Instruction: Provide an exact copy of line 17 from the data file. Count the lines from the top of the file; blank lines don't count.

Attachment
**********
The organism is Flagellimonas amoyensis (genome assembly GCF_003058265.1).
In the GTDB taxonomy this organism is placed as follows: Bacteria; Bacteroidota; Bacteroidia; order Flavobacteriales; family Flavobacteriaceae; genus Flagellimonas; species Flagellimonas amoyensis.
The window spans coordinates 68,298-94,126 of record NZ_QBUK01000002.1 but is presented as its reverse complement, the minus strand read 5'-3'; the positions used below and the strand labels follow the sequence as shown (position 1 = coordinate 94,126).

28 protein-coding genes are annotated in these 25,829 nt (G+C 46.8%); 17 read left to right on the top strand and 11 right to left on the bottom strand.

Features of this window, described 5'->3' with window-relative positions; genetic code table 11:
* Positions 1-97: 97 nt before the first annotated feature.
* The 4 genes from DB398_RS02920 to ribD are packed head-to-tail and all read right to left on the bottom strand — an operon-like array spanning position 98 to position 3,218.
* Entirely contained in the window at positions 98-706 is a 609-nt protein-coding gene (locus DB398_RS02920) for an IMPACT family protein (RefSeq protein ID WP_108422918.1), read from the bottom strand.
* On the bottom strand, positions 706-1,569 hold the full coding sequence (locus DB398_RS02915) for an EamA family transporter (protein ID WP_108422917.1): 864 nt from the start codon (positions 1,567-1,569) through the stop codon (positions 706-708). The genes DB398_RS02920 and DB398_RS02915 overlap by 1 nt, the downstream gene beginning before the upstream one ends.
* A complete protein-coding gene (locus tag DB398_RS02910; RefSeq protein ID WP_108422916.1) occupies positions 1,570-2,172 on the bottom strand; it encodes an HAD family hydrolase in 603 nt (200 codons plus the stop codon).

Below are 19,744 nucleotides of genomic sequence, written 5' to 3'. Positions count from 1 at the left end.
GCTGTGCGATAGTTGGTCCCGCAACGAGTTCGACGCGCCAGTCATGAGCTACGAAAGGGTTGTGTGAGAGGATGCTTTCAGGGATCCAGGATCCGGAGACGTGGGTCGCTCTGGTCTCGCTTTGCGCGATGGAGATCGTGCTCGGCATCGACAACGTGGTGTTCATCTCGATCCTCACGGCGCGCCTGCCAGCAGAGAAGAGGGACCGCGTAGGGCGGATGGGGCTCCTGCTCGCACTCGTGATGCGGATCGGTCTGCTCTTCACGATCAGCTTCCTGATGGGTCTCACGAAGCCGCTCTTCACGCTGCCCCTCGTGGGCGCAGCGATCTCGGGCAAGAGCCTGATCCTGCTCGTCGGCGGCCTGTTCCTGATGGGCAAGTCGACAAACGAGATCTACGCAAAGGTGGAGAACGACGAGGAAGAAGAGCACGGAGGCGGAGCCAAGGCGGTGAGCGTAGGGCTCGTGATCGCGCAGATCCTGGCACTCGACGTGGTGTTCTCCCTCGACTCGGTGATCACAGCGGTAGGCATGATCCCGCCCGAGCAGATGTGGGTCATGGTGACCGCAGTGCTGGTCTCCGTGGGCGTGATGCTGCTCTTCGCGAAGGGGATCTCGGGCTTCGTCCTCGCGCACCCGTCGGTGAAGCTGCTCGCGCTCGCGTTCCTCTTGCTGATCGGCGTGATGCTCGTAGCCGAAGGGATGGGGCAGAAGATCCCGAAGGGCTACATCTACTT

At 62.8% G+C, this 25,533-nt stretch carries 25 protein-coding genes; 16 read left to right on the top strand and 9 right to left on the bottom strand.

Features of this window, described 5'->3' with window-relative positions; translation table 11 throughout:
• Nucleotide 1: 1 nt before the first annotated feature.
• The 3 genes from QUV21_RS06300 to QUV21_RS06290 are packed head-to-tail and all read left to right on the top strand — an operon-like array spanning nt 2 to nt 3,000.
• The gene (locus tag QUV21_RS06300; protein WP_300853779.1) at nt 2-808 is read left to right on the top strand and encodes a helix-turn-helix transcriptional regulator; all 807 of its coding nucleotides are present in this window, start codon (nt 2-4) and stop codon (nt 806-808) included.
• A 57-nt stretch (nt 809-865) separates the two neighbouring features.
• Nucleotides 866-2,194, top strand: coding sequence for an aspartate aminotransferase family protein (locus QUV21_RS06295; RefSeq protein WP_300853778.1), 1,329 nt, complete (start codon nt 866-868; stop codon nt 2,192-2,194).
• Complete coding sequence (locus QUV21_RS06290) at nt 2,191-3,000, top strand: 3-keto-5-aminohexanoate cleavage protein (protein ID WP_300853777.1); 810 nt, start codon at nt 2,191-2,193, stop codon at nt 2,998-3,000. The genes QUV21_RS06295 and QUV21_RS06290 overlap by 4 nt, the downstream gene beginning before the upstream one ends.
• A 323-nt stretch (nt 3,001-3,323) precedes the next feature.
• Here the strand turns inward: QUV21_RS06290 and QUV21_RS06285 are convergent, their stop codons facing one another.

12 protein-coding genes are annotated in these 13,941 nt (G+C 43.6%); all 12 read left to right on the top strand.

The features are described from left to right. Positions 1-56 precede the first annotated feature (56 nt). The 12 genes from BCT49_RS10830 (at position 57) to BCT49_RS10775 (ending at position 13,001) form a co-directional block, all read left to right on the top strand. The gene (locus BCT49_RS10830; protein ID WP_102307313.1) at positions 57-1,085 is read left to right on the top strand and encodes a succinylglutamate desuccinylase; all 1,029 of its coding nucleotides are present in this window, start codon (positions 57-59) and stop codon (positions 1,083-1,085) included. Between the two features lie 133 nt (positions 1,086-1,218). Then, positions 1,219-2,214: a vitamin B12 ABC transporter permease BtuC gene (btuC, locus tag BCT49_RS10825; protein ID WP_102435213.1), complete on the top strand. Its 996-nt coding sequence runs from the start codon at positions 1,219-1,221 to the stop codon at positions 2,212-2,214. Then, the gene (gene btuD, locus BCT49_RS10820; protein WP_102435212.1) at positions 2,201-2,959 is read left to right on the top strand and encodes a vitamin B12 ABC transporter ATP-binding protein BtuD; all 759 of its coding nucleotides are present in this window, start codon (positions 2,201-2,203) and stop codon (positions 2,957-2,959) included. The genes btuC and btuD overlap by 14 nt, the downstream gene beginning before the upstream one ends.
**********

• The gene (locus tag QUV21_RS06300; protein WP_300853779.1) at nt 2-808 is read left to right on the top strand and encodes a helix-turn-helix transcriptional regulator; all 807 of its coding nucleotides are present in this window, start codon (nt 2-4) and stop codon (nt 806-808) included.